Basically no shows are happening due to the coronavirus outbreak (though some artists are doing livestreams instead), but if you're already jonesing to see a show, or just need a brief distraction from the insanity of the world right now, thankfully there's YouTube which has an amazing array of live footage from throughout the history of pop music, from clips from concert films, TV performances and other pro-shot footage, to tons of fan-shot video from shows. If you're looking for a place to start, we've been picking some of our favorites. Here are five more:

Dead Boys @ CBGB, 1977

Dead Boys' live show earned the title Young, Loud and Snotty even more than their album did, as immortalized by this legendary show that the Cleveland band played at CBGB in 1977. It's loud, rude, and punk af even by today's standards, let alone 1977's, and it's literally snotty. When punk split between new wave and hardcore in the '80s, the latter might've been pulling from the Ramones' power chord simplicity, but the attitude came straight from the Dead Boys. At this show, they were wild, reckless, and sometimes genuinely gross, and Stiv Bators (RIP) is pretty much everything you want from a punk frontman. (The sneering Cheetah Chrome on guitar is no small part of how intimidatingly cool they look either.) Stiv's feral performance obviously took some notes from Iggy Pop, so it couldn't have been more fitting that they closed this set with a red-hot cover of "Search and Destroy."

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Steel Tips @ CBGB, 1977

A little known but legendary chapter of CBGB history for those who experienced it, Steel Tips were known more for their shocking and violent live show than they were for their recorded output. This means they're mosty forgotten, except by those who were there like Sonic Youth's Thurston Moore who is known to bring them up. Footage is rare, so this firecracker-filled "Crazy Baby" clip from 1977 at CBGB is only 5 minutes, but it's action packed and unforgettable. They often shared bills with the equally unforgettable Dead Boys, and this was possibly filmed at the same show as the Dead Boys clip above because we realized while writing this that the Steel Tips video is also included as a bonus feature on a DVD of that Dead Boys show (both bands played Hilly Kristal's club many times that year though -- as did the Ramones, Talking Heads, Blondie, the Cramps, Televison, Suicide, Misfits, Richard Hell and the Voidods, The Dictators, Alex Chilton, The Shirts, Screamin' Jay Hawkins and Patti Smith). In a blurb about Steel Tips' self-titled 1991 EP, Trouser Press wrote that "at a time when sado shock was an easily marketable commodity, this New York group trafficked in genuine physical assault, attacking their jaded tuff punk audiences... Frontman [Tom] O'Leary [was] a sociopathic biker with little but contempt for the thrill-seeking crowds..." Also in the group: painter, illustrator actor and performance artist Joe Coleman who was attending SVA (the School of Visual Arts) in NYC at the time.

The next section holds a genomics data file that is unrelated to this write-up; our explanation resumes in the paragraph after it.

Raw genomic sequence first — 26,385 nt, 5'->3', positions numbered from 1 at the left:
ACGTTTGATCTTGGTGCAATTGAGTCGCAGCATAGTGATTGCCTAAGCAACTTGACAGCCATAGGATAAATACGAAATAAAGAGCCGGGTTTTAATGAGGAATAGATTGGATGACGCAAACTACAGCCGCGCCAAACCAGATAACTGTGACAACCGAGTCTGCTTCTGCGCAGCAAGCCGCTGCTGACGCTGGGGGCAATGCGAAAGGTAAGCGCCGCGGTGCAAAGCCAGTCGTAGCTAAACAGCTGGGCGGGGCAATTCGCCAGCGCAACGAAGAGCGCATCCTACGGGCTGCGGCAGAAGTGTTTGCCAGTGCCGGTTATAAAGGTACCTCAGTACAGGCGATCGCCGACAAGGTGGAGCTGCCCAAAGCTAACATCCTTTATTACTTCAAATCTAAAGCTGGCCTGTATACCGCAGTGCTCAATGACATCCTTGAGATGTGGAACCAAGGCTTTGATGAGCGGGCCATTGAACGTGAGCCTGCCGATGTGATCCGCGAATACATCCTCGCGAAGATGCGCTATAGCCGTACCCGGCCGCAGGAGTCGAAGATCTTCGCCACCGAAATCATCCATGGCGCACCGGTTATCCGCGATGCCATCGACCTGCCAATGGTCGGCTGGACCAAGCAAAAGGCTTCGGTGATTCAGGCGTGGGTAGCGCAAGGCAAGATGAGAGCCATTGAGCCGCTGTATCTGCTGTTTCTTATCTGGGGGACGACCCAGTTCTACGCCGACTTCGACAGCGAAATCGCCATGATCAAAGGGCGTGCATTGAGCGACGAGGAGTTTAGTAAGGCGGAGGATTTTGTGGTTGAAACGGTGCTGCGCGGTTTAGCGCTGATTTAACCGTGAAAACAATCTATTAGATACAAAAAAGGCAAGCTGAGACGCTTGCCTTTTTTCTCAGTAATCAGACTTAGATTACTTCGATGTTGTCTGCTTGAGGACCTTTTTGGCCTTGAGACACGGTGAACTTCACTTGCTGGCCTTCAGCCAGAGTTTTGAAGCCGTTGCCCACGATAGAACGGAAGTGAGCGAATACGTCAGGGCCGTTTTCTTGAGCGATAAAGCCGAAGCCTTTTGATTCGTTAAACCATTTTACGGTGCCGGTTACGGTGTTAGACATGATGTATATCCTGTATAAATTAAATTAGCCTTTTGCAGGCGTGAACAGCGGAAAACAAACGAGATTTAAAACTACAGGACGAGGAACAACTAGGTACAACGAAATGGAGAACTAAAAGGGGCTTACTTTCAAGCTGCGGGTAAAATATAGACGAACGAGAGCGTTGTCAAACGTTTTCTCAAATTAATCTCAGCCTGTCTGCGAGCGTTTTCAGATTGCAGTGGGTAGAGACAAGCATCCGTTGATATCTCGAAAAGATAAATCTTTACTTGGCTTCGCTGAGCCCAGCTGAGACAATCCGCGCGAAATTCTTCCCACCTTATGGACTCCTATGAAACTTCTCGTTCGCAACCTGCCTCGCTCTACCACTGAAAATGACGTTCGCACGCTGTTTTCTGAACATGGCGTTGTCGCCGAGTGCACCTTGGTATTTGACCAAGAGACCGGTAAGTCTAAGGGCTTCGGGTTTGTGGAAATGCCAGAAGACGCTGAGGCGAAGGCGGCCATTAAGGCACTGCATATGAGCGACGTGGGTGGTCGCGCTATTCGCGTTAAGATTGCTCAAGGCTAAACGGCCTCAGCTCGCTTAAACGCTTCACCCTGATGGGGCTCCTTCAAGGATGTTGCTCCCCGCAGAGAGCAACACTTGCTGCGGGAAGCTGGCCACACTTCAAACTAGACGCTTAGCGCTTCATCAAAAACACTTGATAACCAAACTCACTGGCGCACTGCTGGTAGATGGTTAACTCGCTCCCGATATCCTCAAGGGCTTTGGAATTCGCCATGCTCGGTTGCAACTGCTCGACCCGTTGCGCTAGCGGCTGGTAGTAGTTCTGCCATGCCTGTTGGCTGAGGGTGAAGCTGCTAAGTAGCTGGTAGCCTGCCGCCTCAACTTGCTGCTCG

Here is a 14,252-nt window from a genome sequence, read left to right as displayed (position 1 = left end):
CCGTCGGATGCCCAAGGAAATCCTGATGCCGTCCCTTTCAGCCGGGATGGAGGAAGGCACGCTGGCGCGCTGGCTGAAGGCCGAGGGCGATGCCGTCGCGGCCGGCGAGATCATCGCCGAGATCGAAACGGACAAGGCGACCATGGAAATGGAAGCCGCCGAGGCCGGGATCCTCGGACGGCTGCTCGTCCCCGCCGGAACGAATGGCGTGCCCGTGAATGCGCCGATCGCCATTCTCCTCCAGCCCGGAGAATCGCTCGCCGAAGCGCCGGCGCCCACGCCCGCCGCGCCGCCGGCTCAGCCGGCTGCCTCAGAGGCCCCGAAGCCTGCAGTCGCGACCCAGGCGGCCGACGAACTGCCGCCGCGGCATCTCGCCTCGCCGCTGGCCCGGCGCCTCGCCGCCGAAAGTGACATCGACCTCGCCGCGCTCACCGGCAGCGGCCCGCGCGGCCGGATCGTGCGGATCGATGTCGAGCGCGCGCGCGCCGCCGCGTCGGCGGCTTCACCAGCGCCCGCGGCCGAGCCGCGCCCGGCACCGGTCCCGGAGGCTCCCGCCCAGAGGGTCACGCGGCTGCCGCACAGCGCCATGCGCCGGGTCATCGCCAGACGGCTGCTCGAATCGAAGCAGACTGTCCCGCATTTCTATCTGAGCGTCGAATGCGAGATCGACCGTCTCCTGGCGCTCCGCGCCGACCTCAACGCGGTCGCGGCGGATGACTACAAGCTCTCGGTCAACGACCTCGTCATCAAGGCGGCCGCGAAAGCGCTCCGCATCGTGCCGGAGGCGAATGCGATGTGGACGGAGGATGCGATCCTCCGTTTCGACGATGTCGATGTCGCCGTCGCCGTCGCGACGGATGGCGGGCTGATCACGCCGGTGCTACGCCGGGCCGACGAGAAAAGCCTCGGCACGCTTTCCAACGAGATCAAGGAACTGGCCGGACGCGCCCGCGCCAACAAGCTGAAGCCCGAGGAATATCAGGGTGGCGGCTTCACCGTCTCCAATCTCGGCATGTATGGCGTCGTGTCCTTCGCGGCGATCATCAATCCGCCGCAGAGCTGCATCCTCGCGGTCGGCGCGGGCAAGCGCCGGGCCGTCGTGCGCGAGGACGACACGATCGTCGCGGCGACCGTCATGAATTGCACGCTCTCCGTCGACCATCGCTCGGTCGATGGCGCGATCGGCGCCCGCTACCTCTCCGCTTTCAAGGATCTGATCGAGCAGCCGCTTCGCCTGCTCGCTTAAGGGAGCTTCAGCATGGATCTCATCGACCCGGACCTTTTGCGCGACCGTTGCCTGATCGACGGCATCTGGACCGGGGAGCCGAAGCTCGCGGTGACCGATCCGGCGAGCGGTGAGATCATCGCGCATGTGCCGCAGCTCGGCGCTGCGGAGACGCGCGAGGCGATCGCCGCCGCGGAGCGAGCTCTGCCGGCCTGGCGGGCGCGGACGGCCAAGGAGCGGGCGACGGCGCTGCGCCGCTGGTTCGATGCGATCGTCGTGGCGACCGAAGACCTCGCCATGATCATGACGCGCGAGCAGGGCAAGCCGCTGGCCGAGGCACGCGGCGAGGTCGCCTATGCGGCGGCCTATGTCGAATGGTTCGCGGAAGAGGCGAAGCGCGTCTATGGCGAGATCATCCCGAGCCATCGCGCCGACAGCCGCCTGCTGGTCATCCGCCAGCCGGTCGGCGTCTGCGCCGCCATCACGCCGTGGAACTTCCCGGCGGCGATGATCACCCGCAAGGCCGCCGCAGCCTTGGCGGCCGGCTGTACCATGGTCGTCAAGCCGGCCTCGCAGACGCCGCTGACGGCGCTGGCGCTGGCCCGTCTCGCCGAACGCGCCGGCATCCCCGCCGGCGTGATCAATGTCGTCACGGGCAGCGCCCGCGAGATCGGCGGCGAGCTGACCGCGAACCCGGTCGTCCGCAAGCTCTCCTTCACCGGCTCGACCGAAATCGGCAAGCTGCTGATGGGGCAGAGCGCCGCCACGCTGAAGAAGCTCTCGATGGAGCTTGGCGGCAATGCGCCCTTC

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The Cramps @ Mudd Club, 1981

The Cramps were a unique, primal beast, seemingly born from some schlock horror primordial libido goop (but actually mid-'70s NYC), with lanky frontman Lux Interior oozing menacing charisma that was part Hazel Adkins and part Lon Chaney. Here they are in their 1981 prime, not too far from the release of their second album Psychedelic Jungle, playing Manhattan's storied Mudd Club. This was shot for public access show Paul Tschinkel's Inner Tube and their set includes classics like "Goo Goo Muck," "New Kind of Kick," "TV Set" and "I Was a Teenage Werewolf." Pity the person that had to use the lead microphone after Lux.

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Talking Heads @ CBGB, 1975

Talking Heads played their first show in June of 1975 opening for the Ramones at CBGB. This video is not that show, but a few months later, still playing as a trio (Jerry Harrison didn't join till 1977). The sound on this is a little rough but it's still awesome to see David Byrne, Tina Weymouth and Chris Franz (all in thier mid-20s) playing tense and nervous takes on "Psycho Killer," "Tentative Decisions," "With Our Love" and more.

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Elliott Smith @ Knitting Factory - 4/9/1996

This intimate, beautiful show from the year before Either/Or's release has a nearly perfect setlist and is full of unforgettable between-song commentary; did you know, for instance, that Elliott Smith wrote "Between the Bars" while watching Xena: Warrior Princess?

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For more of our favorite live videos, go here.